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Employers rejecting applicants based on social media posts

Unsavoury posts and images on social media are causing employers to reject people in the 16-34 age bracket from prospective jobs, according to a study conducted by OnDevice Research, revealing the growing importance of the Internet for HR.

The study of 6,000 people showed that as much as 16 per cent of people were rejected for a job, based on something they posted on Facebook, Twitter or another social network. The figure was highest among those aged between 16 and 24, but those between 25 and 34 also encountered the problem.

China showed the highest rate of rejections based on social media, at 16 per cent for the younger age bracket and 14 per cent for the older one. India was next highest with 10 per cent and seven per cent respectively. The UK was third with nine per cent and six per cent, while the US came in with eight per cent and seven per cent.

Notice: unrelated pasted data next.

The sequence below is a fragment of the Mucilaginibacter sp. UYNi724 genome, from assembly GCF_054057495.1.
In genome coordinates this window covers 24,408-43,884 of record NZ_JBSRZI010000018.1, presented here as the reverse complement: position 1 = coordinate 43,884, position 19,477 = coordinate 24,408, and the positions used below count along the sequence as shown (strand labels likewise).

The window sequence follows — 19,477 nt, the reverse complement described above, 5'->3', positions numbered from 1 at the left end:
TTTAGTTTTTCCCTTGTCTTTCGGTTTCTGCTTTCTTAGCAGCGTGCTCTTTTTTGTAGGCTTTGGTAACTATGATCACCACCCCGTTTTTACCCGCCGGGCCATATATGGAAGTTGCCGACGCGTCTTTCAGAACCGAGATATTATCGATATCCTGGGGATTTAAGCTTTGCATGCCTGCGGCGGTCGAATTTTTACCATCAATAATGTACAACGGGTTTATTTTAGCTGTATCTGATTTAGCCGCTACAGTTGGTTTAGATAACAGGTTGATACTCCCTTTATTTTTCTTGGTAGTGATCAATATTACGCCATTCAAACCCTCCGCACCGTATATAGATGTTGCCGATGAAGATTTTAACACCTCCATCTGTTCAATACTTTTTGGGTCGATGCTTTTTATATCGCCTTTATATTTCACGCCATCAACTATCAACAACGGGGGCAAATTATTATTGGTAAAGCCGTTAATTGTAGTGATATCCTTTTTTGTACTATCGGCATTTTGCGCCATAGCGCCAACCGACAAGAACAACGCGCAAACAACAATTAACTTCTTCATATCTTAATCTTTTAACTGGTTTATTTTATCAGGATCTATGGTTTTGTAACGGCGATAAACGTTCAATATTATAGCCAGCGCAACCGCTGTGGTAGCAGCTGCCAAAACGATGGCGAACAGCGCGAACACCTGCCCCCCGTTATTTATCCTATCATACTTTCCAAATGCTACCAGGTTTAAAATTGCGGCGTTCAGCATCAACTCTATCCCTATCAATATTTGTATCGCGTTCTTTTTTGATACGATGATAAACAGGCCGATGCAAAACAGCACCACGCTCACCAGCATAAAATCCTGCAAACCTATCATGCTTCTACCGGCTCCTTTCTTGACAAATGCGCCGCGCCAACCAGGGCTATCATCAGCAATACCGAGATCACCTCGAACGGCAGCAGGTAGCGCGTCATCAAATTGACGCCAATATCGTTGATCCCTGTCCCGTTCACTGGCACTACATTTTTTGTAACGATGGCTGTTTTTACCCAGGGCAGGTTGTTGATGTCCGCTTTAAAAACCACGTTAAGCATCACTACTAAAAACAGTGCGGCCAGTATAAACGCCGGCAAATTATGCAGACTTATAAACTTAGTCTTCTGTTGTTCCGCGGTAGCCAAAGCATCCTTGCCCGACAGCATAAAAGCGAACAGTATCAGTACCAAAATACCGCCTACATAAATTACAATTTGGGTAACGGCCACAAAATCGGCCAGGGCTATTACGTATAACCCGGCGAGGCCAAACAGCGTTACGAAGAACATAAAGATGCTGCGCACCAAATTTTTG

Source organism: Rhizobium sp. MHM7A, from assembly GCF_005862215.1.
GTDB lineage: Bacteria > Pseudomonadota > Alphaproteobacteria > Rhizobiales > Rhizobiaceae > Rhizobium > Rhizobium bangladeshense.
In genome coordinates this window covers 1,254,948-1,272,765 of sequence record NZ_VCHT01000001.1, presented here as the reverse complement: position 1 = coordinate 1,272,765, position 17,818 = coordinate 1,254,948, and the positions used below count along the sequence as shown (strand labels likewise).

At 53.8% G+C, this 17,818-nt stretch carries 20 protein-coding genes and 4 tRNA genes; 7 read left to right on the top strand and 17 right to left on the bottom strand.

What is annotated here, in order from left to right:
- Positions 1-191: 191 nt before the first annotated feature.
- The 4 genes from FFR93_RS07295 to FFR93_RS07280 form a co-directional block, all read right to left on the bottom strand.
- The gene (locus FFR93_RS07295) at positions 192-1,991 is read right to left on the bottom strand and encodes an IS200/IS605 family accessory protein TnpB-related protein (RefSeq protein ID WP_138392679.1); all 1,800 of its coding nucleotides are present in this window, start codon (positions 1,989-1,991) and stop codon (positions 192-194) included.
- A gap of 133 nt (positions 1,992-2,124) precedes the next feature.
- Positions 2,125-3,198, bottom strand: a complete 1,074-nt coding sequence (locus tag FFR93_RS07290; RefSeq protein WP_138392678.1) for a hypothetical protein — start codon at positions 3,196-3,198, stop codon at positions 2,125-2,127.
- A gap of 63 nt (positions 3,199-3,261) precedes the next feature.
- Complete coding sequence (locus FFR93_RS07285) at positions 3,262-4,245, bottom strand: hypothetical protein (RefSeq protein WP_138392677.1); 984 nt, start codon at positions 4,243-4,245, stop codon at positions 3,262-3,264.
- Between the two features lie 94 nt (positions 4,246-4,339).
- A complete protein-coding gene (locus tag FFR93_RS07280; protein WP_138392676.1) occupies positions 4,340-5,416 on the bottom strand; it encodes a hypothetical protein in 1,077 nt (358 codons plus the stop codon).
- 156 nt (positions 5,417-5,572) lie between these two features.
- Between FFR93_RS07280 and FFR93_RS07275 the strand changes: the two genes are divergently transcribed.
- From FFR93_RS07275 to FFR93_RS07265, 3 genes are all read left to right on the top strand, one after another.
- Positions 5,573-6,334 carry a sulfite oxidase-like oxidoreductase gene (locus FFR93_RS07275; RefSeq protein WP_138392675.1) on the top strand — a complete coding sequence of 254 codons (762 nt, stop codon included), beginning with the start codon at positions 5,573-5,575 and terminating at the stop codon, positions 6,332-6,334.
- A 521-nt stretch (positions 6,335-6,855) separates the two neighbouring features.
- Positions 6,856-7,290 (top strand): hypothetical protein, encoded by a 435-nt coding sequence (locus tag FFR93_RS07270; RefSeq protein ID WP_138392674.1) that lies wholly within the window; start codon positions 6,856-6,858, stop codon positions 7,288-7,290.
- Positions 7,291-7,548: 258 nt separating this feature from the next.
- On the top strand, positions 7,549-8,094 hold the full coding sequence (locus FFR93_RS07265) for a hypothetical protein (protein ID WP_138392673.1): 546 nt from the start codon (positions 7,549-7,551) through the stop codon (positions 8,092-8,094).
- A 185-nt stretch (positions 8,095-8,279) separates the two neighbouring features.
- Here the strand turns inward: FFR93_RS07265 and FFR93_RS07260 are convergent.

The vast majority, two-thirds in fact, are not concerned about their use of social media, despite how potentially harmful it might be to their careers. Most users also attempt to make their profiles look good to friends, but not to potential employers.

OnDevice said that better education on the impact of social media is needed, echoing comments made by Google's executive chairman Eric Schmidt, who warned that teenagers' online actions could haunt them forever.